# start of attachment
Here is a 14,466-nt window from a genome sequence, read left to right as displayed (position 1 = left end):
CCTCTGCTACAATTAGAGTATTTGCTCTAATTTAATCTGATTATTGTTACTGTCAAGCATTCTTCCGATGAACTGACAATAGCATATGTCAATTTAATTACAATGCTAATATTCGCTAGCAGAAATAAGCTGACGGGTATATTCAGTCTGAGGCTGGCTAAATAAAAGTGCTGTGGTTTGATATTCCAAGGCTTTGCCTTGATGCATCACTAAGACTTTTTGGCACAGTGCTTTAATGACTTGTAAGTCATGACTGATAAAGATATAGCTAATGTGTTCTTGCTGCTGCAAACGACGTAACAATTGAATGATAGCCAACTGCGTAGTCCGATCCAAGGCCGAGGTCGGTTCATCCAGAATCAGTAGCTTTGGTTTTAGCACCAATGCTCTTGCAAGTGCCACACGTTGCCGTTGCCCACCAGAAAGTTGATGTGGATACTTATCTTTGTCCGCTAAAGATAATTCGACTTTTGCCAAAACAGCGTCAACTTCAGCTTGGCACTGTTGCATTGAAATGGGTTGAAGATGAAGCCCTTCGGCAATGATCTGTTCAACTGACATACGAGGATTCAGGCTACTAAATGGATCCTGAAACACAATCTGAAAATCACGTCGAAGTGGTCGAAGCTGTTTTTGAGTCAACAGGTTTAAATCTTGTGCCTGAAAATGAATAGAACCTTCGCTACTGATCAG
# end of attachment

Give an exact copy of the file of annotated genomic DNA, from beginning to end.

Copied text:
Here is a 14,466-nt window from a genome sequence, read left to right as displayed (position 1 = left end):
CCTCTGCTACAATTAGAGTATTTGCTCTAATTTAATCTGATTATTGTTACTGTCAAGCATTCTTCCGATGAACTGACAATAGCATATGTCAATTTAATTACAATGCTAATATTCGCTAGCAGAAATAAGCTGACGGGTATATTCAGTCTGAGGCTGGCTAAATAAAAGTGCTGTGGTTTGATATTCCAAGGCTTTGCCTTGATGCATCACTAAGACTTTTTGGCACAGTGCTTTAATGACTTGTAAGTCATGACTGATAAAGATATAGCTAATGTGTTCTTGCTGCTGCAAACGACGTAACAATTGAATGATAGCCAACTGCGTAGTCCGATCCAAGGCCGAGGTCGGTTCATCCAGAATCAGTAGCTTTGGTTTTAGCACCAATGCTCTTGCAAGTGCCACACGTTGCCGTTGCCCACCAGAAAGTTGATGTGGATACTTATCTTTGTCCGCTAAAGATAATTCGACTTTTGCCAAAACAGCGTCAACTTCAGCTTGGCACTGTTGCATTGAAATGGGTTGAAGATGAAGCCCTTCGGCAATGATCTGTTCAACTGACATACGAGGATTCAGGCTACTAAATGGATCCTGAAACACAATCTGAAAATCACGTCGAAGTGGTCGAAGCTGTTTTTGAGTCAACAGGTTTAAATCTTGTGCCTGAAAATGAATAGAACCTTCGCTACTGATCAG